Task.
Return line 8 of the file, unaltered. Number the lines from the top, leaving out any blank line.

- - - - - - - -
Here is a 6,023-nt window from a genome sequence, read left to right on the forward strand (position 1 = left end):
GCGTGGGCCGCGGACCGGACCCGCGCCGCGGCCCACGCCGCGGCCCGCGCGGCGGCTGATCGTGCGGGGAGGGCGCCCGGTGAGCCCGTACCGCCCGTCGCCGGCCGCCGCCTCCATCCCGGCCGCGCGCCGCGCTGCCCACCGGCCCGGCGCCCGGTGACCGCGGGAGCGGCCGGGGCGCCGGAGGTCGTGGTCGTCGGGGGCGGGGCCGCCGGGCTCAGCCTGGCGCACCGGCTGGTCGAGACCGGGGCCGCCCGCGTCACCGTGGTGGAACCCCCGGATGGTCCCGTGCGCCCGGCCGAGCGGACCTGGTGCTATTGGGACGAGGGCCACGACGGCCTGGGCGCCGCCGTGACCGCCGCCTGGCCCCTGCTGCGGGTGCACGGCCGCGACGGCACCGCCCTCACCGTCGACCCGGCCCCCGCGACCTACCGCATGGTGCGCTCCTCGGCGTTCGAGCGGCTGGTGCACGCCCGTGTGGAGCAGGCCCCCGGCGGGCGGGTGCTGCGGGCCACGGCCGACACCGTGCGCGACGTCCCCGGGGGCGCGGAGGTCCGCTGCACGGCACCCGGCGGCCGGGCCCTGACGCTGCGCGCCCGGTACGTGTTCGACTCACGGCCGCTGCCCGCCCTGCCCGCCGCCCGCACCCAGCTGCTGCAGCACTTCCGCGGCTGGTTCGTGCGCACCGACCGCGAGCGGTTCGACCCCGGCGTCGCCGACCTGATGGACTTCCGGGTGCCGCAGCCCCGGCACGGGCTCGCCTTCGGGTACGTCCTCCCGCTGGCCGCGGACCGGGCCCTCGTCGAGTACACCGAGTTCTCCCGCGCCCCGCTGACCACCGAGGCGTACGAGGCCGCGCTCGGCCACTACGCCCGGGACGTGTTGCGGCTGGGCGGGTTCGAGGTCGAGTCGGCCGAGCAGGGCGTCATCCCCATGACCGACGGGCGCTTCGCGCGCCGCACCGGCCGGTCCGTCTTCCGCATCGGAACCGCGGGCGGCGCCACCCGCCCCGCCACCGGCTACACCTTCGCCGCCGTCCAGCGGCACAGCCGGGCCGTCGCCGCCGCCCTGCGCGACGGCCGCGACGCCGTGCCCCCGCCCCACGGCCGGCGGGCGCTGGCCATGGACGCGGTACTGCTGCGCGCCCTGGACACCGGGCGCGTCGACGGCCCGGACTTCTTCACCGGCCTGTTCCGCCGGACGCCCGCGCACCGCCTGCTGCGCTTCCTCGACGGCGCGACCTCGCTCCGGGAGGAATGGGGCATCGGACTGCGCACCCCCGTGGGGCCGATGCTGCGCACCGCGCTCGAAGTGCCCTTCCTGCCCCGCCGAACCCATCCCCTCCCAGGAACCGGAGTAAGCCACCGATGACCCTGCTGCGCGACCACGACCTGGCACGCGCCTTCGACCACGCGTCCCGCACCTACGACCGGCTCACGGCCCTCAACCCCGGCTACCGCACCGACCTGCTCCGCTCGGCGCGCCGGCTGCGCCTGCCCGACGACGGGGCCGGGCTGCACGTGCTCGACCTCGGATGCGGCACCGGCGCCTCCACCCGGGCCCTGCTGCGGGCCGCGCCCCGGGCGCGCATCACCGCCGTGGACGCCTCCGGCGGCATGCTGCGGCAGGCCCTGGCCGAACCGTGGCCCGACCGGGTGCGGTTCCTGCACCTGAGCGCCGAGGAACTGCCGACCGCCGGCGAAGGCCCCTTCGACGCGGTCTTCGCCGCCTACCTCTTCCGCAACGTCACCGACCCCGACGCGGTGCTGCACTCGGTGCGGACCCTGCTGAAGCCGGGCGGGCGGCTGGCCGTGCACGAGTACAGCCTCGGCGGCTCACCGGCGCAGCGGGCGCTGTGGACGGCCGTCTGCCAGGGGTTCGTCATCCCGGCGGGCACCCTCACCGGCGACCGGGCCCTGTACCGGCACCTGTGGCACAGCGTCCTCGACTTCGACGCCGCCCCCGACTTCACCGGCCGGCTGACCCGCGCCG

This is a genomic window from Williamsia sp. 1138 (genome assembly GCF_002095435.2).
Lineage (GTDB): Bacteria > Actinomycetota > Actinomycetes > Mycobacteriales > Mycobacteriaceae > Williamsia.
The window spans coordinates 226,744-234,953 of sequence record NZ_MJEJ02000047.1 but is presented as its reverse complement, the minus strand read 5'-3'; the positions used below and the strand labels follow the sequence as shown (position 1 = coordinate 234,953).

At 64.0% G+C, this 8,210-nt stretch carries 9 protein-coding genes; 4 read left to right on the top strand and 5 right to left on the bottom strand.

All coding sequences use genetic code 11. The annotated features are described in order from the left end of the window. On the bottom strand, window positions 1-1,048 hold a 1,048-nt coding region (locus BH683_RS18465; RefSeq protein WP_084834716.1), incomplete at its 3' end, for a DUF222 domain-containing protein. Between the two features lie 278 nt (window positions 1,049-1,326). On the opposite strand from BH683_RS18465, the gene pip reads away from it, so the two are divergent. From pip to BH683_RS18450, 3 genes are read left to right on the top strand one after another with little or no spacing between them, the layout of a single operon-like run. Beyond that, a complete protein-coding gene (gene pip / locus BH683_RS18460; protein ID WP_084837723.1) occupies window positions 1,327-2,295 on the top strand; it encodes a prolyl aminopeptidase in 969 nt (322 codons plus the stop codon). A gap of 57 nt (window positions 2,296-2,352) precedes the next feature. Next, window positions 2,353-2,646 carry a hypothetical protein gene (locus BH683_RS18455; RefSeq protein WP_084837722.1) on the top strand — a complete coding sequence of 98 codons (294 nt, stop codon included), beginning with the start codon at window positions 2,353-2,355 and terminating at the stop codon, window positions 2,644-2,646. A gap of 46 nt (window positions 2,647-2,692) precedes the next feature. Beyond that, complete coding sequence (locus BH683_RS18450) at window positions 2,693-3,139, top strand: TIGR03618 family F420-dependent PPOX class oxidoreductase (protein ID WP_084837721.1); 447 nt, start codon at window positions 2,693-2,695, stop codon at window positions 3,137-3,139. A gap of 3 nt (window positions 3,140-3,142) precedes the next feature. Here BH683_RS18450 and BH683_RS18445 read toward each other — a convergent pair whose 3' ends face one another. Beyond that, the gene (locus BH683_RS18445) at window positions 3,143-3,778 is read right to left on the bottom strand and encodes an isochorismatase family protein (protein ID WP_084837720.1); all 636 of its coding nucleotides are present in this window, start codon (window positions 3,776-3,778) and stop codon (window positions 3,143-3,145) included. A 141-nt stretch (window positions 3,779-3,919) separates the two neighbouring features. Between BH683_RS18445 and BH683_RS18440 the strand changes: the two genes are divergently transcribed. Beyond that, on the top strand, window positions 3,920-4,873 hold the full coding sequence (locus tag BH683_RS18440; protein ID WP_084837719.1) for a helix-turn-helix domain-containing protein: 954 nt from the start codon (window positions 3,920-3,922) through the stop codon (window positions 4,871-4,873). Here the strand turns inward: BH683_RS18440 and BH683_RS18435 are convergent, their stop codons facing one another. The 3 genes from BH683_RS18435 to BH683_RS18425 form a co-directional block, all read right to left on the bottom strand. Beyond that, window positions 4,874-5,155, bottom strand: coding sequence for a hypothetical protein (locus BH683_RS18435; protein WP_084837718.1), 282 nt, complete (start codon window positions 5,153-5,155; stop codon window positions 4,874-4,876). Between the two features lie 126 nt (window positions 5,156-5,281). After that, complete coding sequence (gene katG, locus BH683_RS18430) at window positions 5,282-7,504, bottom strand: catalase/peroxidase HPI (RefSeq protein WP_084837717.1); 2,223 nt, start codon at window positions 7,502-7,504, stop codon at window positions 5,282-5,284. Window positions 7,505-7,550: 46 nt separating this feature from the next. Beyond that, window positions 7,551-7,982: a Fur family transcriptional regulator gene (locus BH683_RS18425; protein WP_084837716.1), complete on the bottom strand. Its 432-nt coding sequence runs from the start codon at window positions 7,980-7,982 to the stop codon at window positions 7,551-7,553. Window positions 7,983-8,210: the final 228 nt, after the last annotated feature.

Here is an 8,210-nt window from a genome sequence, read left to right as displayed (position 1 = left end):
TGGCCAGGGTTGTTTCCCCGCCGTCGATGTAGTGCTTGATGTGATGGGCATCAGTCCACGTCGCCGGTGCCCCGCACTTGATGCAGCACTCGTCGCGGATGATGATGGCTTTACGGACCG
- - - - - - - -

Here is an 8,210-nt window from a genome sequence, read left to right as displayed (position 1 = left end):